Most significantly is the absence of distinction in the Report between positive and negative funding. Estimates of direct Indigenous expenditure are divided between five broad areas called ‘building blocks’. Some building blocks, like early child development or education and training, are positive as future investment; others, such as expenditure on law courts, legal services and incarceration, are negative. Health care should also be distinguished in this way: preventative health expenditure differentiated from acute, chronic and palliative care. No distinction is made between positive and negative funding; both are quantified with a positive sign and so are summed undifferentiated as estimated Indigenous spend.
Even positive categories like economic participation bundle together positive and negative expenditures. For Indigenous Australians 77.4 per cent of estimated economic participation support is for social security support, which is lower than the 91.5 per cent for non-Indigenous Australians. Importantly, positive labour and employment services are generally Indigenous specific, while social security support payments are mainstream.
Unlike Gary Banks, I am far from confident that the Report will contribute to better policy making and improved outcomes for Indigenous Australians—as demonstrated already by the political posturing by Macklin and Scullion.
Indeed, given all the qualifications in the Report, it appears a conflicted and potentially self-serving self-assessment of worth—especially as estimate reliability is largely based on subjective assessment ranging from good to very poor by the Report’s authors. The assessments of Indigenous people are nowhere to be found.
All this takes me back to Bell’s theorem—who benefits most from the estimated expenditure on services provided to Aboriginal and Torres Strait Islander peoples?
One answer comes from early analysis of 2011 Census community profiles data for Indigenous locations: non-Indigenous Australians in these places have median individual income many times higher than for Indigenous people, as well as less over-crowded housing provided generally and inexplicably at lower reported rents.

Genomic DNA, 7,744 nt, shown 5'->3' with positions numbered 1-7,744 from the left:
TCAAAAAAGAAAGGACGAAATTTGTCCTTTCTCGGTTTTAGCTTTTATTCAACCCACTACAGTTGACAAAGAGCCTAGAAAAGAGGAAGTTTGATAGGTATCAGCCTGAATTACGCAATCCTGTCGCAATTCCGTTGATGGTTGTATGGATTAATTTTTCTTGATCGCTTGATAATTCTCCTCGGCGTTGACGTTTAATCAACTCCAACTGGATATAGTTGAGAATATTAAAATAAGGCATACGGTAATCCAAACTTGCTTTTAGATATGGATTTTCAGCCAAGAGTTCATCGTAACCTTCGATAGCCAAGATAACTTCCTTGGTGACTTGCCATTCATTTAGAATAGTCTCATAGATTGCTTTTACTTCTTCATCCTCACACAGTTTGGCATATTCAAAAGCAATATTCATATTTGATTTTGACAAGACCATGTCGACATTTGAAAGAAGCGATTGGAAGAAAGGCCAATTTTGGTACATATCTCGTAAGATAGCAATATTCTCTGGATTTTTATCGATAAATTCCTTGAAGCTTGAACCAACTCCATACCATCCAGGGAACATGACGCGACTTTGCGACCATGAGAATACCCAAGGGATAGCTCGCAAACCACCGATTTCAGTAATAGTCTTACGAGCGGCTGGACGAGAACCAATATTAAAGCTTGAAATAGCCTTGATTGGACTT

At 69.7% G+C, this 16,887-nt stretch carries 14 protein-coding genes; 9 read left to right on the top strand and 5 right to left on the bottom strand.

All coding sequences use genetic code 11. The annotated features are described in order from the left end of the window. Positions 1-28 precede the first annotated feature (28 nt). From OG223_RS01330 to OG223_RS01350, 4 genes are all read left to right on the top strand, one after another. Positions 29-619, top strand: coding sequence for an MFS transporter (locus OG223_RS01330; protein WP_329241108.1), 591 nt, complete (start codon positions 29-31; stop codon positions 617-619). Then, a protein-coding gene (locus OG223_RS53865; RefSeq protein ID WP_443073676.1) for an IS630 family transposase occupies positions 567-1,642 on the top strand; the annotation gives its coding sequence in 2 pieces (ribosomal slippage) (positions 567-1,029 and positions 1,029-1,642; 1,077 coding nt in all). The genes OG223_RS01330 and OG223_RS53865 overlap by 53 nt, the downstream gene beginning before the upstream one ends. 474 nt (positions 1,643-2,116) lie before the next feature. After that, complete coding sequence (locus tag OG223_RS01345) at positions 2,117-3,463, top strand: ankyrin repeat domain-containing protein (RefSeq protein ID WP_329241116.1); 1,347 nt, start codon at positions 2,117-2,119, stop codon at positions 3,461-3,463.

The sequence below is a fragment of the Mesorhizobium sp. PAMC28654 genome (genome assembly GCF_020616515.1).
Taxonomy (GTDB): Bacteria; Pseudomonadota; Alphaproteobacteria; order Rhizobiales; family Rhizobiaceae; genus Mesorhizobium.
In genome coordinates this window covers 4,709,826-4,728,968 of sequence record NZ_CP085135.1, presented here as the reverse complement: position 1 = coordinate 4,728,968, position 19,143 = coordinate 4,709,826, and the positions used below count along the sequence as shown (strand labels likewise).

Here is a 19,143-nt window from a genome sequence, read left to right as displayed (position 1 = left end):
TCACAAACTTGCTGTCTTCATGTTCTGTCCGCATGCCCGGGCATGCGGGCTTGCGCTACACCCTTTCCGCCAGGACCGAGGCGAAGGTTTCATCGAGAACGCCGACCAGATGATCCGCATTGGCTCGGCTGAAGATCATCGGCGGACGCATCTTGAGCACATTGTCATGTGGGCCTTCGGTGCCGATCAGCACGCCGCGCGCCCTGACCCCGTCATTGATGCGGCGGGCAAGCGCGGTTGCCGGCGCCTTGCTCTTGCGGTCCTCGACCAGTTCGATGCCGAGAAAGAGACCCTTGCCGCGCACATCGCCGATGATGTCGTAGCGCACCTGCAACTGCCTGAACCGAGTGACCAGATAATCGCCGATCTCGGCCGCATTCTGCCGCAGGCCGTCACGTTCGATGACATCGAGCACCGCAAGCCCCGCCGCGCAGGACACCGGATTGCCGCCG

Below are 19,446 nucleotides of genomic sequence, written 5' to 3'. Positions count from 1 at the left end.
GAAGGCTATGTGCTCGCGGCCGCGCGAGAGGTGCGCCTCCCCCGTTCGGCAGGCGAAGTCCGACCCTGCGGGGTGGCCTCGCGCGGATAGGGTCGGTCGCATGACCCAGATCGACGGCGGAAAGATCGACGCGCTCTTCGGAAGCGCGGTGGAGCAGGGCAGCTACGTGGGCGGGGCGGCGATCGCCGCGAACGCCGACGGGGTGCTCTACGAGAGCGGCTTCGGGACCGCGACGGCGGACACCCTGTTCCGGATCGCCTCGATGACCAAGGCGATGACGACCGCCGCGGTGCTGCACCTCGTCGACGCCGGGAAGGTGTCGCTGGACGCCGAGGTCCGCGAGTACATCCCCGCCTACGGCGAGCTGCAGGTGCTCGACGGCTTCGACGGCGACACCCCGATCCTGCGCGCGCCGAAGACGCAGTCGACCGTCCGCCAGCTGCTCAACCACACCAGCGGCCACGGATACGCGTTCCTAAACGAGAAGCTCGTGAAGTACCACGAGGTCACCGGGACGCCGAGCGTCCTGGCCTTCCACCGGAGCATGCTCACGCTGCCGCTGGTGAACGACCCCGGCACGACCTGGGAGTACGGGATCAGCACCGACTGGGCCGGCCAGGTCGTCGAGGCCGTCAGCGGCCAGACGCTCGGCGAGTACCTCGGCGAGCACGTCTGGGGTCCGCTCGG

In the up-and coming industry evaluating Indigenous disadvantage the Productivity Commission is emerging as the major player. Evidently, it does not matter if its publicly-funded work responds to many wrong questions and provides technically competent, but conceptually inadequate, answers.
It is unquestionable that the Australian state will always play a critically important role in supporting Indigenous Australians, just as it does in supporting all Australians with private and public benefits.
But increasingly Indigenous people are represented as recipients of highly abstracted, estimated public expenditures in the imagined quest to Close the Gap. And as Australian citizens are misled about how their money is being apportioned, new types of gaps emerge.
I might by loosely paraphrase the American historian Timothy Snyder from his book Bloodlands (2010) Europe between Hitler and Stalin, authoritarian regimes turn people into numbers … these numbers need to be put into perspective … and it is for us as humanists to turn the numbers back into people.
• Professor Jon Altman, Centre for Aboriginal Economic Policy Research, The Australian National University
This book, edited by Jon Altman and Seán Kerins and titled People on Country: Vital Landscapes Indigenous Futures, hits the shelves this week, with launches being held in Sydney, Canberra, Melbourne and Darwin.